Israel inaugurates earthquake warning system

Many buildings in the north still remain at high risk in case of earthquakes.

 View of damage caused to houses in the city of Tiberias and the Kinneret, the Sea of Galilea, in northern Israel, after earthquakes shook the area, on July 9, 2018. (photo credit: DAVID COHEN/FLASH 90)
View of damage caused to houses in the city of Tiberias and the Kinneret, the Sea of Galilea, in northern Israel, after earthquakes shook the area, on July 9, 2018.
(photo credit: DAVID COHEN/FLASH 90)

Israel’s east is overdue for a powerful earthquake, and the government is finally making preparations for the day the big one strikes.

Prof. Michael Tsesarsky of the Department of Earth and Environmental Sciences at Ben-Gurion University of the Negev in Beersheba told The Media Line, “We have a statistical estimate of about one major earthquake every century in this area, along the Dead Sea tectonic fault.”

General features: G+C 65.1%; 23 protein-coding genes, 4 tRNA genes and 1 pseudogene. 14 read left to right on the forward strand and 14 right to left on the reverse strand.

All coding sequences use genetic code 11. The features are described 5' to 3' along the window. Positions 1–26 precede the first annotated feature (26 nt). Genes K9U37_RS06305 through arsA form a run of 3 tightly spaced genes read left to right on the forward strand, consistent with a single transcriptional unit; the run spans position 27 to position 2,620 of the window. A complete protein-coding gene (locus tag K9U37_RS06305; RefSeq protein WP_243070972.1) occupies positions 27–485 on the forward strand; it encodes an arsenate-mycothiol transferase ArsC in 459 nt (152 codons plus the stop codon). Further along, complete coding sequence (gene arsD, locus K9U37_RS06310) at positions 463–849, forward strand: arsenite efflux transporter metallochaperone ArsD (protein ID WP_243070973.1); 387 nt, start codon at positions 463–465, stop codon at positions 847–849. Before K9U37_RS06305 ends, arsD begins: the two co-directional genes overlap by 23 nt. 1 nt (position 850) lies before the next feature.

The Dead Sea fault forms part of the boundary between the African and Arabian plates. The last severe earthquake took place in 1927, with the epicenter in the Jericho area, and the one before that was the Galilee earthquake of 1837, centered close to the city of Safed, Tsesarsky said, adding that both caused great damage.

“So we are within the time frame of the next [big] earthquake. We cannot say when exactly it will strike, but we can say that with every day that passes, the probability rises,” he continued.